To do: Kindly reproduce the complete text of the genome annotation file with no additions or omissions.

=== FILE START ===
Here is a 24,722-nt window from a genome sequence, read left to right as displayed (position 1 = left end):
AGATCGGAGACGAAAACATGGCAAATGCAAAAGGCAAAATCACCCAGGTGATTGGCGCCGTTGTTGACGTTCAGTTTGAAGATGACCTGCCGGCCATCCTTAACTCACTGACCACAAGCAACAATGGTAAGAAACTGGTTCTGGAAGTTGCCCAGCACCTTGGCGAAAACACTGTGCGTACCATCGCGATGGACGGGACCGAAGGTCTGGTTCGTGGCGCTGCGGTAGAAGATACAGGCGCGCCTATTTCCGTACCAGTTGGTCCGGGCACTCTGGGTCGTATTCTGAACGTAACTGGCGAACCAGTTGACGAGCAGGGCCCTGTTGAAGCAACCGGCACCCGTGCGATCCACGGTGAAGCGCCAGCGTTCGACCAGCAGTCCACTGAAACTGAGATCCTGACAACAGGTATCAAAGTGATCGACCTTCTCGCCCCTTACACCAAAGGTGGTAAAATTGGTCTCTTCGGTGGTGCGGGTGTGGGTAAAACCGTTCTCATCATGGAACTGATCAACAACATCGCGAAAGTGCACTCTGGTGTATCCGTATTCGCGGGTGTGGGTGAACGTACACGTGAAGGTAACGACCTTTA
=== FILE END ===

Here is a 24,722-nt window from a genome sequence, read left to right as displayed (position 1 = left end):
AGATCGGAGACGAAAACATGGCAAATGCAAAAGGCAAAATCACCCAGGTGATTGGCGCCGTTGTTGACGTTCAGTTTGAAGATGACCTGCCGGCCATCCTTAACTCACTGACCACAAGCAACAATGGTAAGAAACTGGTTCTGGAAGTTGCCCAGCACCTTGGCGAAAACACTGTGCGTACCATCGCGATGGACGGGACCGAAGGTCTGGTTCGTGGCGCTGCGGTAGAAGATACAGGCGCGCCTATTTCCGTACCAGTTGGTCCGGGCACTCTGGGTCGTATTCTGAACGTAACTGGCGAACCAGTTGACGAGCAGGGCCCTGTTGAAGCAACCGGCACCCGTGCGATCCACGGTGAAGCGCCAGCGTTCGACCAGCAGTCCACTGAAACTGAGATCCTGACAACAGGTATCAAAGTGATCGACCTTCTCGCCCCTTACACCAAAGGTGGTAAAATTGGTCTCTTCGGTGGTGCGGGTGTGGGTAAAACCGTTCTCATCATGGAACTGATCAACAACATCGCGAAAGTGCACTCTGGTGTATCCGTATTCGCGGGTGTGGGTGAACGTACACGTGAAGGTAACGACCTTTA